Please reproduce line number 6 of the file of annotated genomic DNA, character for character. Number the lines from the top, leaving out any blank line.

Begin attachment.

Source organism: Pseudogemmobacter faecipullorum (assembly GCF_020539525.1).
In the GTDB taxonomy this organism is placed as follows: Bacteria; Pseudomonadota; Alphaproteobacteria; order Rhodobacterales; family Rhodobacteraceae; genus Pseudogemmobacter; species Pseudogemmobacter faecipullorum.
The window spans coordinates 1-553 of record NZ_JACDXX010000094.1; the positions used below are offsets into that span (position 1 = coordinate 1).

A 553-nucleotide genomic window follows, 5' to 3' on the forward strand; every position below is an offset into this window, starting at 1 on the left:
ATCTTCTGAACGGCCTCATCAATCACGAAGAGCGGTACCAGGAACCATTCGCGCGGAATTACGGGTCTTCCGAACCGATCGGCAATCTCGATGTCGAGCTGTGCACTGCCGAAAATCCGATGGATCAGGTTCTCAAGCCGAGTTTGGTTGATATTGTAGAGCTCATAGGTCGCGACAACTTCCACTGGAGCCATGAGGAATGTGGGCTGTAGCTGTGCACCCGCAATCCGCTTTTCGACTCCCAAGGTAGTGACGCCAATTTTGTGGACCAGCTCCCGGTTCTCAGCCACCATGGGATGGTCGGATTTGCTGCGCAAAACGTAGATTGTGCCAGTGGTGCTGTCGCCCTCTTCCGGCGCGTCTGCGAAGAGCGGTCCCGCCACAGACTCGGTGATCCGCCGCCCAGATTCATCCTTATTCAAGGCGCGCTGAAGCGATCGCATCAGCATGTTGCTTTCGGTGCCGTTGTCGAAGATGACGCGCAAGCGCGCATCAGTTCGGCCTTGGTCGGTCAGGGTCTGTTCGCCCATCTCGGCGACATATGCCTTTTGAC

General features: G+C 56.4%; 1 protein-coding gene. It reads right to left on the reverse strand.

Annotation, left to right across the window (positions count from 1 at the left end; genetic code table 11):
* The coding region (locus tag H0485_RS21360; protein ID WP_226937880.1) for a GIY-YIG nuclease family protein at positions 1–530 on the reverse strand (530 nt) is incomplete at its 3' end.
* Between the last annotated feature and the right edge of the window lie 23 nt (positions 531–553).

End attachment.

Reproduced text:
General features: G+C 56.4%; 1 protein-coding gene. It reads right to left on the reverse strand.